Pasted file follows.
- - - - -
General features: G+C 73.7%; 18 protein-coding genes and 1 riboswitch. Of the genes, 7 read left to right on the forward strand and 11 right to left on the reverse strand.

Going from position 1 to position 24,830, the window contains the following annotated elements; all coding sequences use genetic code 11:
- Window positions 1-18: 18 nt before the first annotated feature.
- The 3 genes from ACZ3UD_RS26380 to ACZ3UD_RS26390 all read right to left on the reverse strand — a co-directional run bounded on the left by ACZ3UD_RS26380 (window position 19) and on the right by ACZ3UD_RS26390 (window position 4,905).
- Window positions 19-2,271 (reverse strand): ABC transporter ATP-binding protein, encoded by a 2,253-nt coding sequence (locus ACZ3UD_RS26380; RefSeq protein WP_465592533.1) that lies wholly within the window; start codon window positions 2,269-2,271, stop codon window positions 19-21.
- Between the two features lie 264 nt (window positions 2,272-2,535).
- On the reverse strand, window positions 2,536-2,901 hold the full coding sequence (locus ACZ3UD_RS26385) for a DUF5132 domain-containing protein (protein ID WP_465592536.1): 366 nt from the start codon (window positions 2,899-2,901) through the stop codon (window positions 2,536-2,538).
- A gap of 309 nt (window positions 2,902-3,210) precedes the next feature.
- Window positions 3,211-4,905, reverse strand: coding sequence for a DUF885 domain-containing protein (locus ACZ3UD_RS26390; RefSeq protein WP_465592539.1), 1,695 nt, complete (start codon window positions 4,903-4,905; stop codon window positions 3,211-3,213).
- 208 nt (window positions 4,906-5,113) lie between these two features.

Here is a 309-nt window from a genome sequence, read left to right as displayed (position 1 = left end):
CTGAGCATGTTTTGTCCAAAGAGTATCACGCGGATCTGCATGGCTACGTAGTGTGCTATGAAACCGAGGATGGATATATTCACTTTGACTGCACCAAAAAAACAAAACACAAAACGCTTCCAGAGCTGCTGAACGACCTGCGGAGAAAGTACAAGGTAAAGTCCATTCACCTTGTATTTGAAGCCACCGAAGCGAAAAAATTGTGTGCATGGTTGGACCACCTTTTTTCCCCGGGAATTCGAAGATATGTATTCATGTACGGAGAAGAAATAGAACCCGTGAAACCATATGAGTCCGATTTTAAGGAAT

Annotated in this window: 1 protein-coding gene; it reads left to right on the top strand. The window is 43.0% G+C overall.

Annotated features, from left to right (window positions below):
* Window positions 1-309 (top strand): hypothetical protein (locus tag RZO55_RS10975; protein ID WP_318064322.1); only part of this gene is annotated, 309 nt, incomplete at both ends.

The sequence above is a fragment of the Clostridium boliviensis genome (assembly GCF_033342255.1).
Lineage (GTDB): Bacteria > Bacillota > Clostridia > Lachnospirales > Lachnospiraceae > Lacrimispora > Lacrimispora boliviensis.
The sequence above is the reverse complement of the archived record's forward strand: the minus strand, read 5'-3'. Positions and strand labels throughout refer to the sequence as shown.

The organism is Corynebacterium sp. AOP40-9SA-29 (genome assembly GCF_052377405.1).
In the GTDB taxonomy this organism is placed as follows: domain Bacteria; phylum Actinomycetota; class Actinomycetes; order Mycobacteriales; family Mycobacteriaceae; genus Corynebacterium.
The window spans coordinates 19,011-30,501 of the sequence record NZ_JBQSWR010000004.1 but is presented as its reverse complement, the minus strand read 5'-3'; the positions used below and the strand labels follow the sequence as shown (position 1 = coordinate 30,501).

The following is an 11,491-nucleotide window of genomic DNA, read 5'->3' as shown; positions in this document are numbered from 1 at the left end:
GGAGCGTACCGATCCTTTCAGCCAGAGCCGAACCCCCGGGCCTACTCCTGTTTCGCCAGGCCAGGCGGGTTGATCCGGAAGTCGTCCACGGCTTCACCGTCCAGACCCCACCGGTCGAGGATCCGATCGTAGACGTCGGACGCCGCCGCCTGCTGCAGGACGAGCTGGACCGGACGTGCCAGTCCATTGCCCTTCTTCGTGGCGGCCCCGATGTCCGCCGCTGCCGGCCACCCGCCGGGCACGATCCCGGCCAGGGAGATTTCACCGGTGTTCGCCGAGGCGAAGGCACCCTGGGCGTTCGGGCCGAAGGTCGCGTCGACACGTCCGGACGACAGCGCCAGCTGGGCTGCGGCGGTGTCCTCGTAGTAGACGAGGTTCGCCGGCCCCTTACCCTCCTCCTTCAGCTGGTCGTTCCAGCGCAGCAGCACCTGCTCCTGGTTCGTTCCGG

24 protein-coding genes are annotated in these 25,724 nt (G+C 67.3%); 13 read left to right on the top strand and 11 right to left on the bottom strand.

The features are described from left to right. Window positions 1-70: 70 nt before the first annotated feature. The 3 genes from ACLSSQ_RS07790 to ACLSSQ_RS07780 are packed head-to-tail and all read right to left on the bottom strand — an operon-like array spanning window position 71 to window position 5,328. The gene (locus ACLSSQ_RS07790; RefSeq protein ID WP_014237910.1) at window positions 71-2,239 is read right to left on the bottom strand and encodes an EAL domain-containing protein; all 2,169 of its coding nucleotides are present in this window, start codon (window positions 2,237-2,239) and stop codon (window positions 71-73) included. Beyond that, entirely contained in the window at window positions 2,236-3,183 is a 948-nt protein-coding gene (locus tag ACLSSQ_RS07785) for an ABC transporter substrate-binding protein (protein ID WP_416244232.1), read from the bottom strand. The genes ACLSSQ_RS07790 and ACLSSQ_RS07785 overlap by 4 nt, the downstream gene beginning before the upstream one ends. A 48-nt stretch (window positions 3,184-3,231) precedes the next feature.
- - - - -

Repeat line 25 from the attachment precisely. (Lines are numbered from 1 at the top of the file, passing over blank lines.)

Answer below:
The features are described from left to right. Window positions 1-70: 70 nt before the first annotated feature. The 3 genes from ACLSSQ_RS07790 to ACLSSQ_RS07780 are packed head-to-tail and all read right to left on the bottom strand — an operon-like array spanning window position 71 to window position 5,328. The gene (locus ACLSSQ_RS07790; RefSeq protein ID WP_014237910.1) at window positions 71-2,239 is read right to left on the bottom strand and encodes an EAL domain-containing protein; all 2,169 of its coding nucleotides are present in this window, start codon (window positions 2,237-2,239) and stop codon (window positions 71-73) included. Beyond that, entirely contained in the window at window positions 2,236-3,183 is a 948-nt protein-coding gene (locus tag ACLSSQ_RS07785) for an ABC transporter substrate-binding protein (protein ID WP_416244232.1), read from the bottom strand. The genes ACLSSQ_RS07790 and ACLSSQ_RS07785 overlap by 4 nt, the downstream gene beginning before the upstream one ends. A 48-nt stretch (window positions 3,184-3,231) precedes the next feature.